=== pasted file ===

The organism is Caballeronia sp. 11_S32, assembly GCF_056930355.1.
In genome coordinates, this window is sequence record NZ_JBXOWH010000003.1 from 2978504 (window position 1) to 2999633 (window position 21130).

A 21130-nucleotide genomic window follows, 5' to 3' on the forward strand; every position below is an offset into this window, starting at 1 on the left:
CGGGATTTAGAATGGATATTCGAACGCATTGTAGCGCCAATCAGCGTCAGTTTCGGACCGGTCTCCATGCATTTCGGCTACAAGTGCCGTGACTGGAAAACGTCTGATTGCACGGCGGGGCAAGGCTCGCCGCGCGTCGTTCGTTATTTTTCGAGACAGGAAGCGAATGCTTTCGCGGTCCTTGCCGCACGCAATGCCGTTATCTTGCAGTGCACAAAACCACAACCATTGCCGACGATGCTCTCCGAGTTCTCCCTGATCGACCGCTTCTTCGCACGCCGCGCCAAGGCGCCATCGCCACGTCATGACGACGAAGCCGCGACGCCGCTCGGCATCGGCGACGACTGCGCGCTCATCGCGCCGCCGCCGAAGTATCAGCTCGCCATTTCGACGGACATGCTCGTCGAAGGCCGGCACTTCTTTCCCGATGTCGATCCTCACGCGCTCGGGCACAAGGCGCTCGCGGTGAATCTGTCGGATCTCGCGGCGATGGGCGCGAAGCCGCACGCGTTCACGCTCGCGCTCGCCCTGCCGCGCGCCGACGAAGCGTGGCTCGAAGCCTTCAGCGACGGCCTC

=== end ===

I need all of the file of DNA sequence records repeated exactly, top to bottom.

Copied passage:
The organism is Caballeronia sp. 11_S32, assembly GCF_056930355.1.
In genome coordinates, this window is sequence record NZ_JBXOWH010000003.1 from 2978504 (window position 1) to 2999633 (window position 21130).

A 21130-nucleotide genomic window follows, 5' to 3' on the forward strand; every position below is an offset into this window, starting at 1 on the left:
CGGGATTTAGAATGGATATTCGAACGCATTGTAGCGCCAATCAGCGTCAGTTTCGGACCGGTCTCCATGCATTTCGGCTACAAGTGCCGTGACTGGAAAACGTCTGATTGCACGGCGGGGCAAGGCTCGCCGCGCGTCGTTCGTTATTTTTCGAGACAGGAAGCGAATGCTTTCGCGGTCCTTGCCGCACGCAATGCCGTTATCTTGCAGTGCACAAAACCACAACCATTGCCGACGATGCTCTCCGAGTTCTCCCTGATCGACCGCTTCTTCGCACGCCGCGCCAAGGCGCCATCGCCACGTCATGACGACGAAGCCGCGACGCCGCTCGGCATCGGCGACGACTGCGCGCTCATCGCGCCGCCGCCGAAGTATCAGCTCGCCATTTCGACGGACATGCTCGTCGAAGGCCGGCACTTCTTTCCCGATGTCGATCCTCACGCGCTCGGGCACAAGGCGCTCGCGGTGAATCTGTCGGATCTCGCGGCGATGGGCGCGAAGCCGCACGCGTTCACGCTCGCGCTCGCCCTGCCGCGCGCCGACGAAGCGTGGCTCGAAGCCTTCAGCGACGGCCTC